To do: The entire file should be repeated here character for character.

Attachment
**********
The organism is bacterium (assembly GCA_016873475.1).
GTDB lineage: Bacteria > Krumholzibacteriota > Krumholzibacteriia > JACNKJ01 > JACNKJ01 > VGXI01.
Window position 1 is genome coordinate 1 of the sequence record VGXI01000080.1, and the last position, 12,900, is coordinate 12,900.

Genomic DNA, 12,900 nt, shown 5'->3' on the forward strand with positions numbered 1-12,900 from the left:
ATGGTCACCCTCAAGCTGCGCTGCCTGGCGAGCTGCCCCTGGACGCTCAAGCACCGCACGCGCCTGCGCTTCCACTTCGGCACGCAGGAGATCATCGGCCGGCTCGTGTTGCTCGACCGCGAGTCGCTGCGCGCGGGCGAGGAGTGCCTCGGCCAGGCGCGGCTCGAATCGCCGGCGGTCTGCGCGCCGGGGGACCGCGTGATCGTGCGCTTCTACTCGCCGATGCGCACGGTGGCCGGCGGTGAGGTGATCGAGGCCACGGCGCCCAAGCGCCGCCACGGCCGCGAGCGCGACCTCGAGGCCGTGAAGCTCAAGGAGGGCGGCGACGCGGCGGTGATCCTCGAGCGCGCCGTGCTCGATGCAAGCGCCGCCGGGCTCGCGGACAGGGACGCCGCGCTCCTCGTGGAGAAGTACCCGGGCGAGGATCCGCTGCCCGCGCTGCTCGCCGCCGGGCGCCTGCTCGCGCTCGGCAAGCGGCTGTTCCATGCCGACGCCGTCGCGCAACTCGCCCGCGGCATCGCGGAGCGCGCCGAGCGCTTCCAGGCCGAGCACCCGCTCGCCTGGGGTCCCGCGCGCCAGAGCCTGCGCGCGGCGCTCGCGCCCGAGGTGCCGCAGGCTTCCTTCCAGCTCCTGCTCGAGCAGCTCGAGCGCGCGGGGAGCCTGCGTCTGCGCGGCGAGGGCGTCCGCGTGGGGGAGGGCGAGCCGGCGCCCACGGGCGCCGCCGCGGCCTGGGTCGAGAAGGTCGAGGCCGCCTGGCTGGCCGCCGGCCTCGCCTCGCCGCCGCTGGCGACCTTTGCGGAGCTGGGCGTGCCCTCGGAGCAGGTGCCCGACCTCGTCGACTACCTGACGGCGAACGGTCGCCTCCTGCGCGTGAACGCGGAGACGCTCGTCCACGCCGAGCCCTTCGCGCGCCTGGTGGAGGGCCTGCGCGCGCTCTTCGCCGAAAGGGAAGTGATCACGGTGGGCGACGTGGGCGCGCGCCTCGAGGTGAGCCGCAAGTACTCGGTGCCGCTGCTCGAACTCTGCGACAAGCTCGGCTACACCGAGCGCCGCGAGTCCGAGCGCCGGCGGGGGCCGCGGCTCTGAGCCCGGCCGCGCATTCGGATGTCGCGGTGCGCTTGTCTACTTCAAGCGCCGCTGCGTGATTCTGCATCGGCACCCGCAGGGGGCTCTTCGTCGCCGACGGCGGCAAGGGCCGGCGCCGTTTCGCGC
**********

The organism is bacterium (assembly GCA_016873475.1).
GTDB lineage: Bacteria > Krumholzibacteriota > Krumholzibacteriia > JACNKJ01 > JACNKJ01 > VGXI01.
Window position 1 is genome coordinate 1 of the sequence record VGXI01000080.1, and the last position, 12,900, is coordinate 12,900.

Genomic DNA, 12,900 nt, shown 5'->3' on the forward strand with positions numbered 1-12,900 from the left:
ATGGTCACCCTCAAGCTGCGCTGCCTGGCGAGCTGCCCCTGGACGCTCAAGCACCGCACGCGCCTGCGCTTCCACTTCGGCACGCAGGAGATCATCGGCCGGCTCGTGTTGCTCGACCGCGAGTCGCTGCGCGCGGGCGAGGAGTGCCTCGGCCAGGCGCGGCTCGAATCGCCGGCGGTCTGCGCGCCGGGGGACCGCGTGATCGTGCGCTTCTACTCGCCGATGCGCACGGTGGCCGGCGGTGAGGTGATCGAGGCCACGGCGCCCAAGCGCCGCCACGGCCGCGAGCGCGACCTCGAGGCCGTGAAGCTCAAGGAGGGCGGCGACGCGGCGGTGATCCTCGAGCGCGCCGTGCTCGATGCAAGCGCCGCCGGGCTCGCGGACAGGGACGCCGCGCTCCTCGTGGAGAAGTACCCGGGCGAGGATCCGCTGCCCGCGCTGCTCGCCGCCGGGCGCCTGCTCGCGCTCGGCAAGCGGCTGTTCCATGCCGACGCCGTCGCGCAACTCGCCCGCGGCATCGCGGAGCGCGCCGAGCGCTTCCAGGCCGAGCACCCGCTCGCCTGGGGTCCCGCGCGCCAGAGCCTGCGCGCGGCGCTCGCGCCCGAGGTGCCGCAGGCTTCCTTCCAGCTCCTGCTCGAGCAGCTCGAGCGCGCGGGGAGCCTGCGTCTGCGCGGCGAGGGCGTCCGCGTGGGGGAGGGCGAGCCGGCGCCCACGGGCGCCGCCGCGGCCTGGGTCGAGAAGGTCGAGGCCGCCTGGCTGGCCGCCGGCCTCGCCTCGCCGCCGCTGGCGACCTTTGCGGAGCTGGGCGTGCCCTCGGAGCAGGTGCCCGACCTCGTCGACTACCTGACGGCGAACGGTCGCCTCCTGCGCGTGAACGCGGAGACGCTCGTCCACGCCGAGCCCTTCGCGCGCCTGGTGGAGGGCCTGCGCGCGCTCTTCGCCGAAAGGGAAGTGATCACGGTGGGCGACGTGGGCGCGCGCCTCGAGGTGAGCCGCAAGTACTCGGTGCCGCTGCTCGAACTCTGCGACAAGCTCGGCTACACCGAGCGCCGCGAGTCCGAGCGCCGGCGGGGGCCGCGGCTCTGAGCCCGGCCGCGCATTCGGATGTCGCGGTGCGCTTGTCTACTTCAAGCGCCGCTGCGTGATTCTGCATCGGCACCCGCAGGGGGCTCTTCGTCGCCGACGGCGGCAAGGGCCGGCGCCGTTTCGCGC